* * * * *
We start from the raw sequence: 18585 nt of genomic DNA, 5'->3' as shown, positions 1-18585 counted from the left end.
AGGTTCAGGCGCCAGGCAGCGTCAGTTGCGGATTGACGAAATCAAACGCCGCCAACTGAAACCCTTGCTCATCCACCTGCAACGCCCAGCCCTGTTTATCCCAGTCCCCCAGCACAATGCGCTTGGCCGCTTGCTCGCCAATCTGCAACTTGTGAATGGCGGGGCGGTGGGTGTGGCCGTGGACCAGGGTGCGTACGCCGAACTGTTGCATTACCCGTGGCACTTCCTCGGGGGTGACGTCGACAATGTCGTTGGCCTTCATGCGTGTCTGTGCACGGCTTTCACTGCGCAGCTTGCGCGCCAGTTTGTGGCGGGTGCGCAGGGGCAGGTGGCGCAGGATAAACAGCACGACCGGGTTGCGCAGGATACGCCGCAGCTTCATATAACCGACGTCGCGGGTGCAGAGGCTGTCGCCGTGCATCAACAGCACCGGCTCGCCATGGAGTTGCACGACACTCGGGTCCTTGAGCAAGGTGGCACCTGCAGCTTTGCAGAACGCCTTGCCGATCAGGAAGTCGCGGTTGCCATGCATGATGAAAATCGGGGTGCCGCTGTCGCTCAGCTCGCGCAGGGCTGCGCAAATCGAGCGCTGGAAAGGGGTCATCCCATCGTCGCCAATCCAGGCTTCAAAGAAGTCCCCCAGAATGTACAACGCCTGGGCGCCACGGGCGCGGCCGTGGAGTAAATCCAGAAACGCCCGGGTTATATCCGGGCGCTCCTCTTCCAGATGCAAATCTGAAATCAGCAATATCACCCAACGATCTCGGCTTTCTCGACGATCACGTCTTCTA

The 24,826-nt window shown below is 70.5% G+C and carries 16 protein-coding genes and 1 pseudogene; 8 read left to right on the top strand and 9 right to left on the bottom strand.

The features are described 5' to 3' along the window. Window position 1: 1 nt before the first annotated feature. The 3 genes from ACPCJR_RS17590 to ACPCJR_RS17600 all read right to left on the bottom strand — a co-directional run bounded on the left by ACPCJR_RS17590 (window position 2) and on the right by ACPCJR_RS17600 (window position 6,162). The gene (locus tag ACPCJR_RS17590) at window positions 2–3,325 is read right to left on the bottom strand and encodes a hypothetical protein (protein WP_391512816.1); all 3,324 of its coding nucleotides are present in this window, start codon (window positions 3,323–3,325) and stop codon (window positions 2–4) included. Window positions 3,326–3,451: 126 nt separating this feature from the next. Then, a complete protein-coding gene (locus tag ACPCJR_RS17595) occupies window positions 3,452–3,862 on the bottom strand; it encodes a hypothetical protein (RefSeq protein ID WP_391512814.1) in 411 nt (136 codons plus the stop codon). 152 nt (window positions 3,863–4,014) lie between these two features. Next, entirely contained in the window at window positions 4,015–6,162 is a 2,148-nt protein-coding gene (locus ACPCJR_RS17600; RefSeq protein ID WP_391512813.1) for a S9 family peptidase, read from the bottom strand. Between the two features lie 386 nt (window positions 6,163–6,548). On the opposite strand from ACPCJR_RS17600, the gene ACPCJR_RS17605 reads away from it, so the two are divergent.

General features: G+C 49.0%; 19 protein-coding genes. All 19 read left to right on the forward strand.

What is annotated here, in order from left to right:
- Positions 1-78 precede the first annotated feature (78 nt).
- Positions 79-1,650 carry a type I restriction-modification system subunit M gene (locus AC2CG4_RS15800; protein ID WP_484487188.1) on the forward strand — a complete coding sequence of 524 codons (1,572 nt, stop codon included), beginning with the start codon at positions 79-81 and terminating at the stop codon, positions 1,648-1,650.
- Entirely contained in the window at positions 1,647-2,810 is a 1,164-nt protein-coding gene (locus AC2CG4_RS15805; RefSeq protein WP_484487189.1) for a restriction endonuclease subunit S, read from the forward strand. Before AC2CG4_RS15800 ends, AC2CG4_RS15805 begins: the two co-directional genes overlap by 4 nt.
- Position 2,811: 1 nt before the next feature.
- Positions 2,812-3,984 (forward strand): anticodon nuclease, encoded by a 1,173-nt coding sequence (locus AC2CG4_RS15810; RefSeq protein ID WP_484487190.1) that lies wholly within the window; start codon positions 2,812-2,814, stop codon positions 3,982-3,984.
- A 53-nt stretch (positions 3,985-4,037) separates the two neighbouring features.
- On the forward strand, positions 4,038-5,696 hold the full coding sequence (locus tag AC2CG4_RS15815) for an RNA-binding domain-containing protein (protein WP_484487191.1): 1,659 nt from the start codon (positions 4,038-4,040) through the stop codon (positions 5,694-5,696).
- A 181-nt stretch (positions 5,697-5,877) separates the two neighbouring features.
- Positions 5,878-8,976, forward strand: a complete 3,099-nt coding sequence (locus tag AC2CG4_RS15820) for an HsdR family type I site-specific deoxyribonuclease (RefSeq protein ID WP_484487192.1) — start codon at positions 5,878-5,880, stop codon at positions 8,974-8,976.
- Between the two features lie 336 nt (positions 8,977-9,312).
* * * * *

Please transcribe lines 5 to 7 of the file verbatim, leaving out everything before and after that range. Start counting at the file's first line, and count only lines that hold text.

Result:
General features: G+C 49.0%; 19 protein-coding genes. All 19 read left to right on the forward strand.

What is annotated here, in order from left to right:
- Positions 1-78 precede the first annotated feature (78 nt).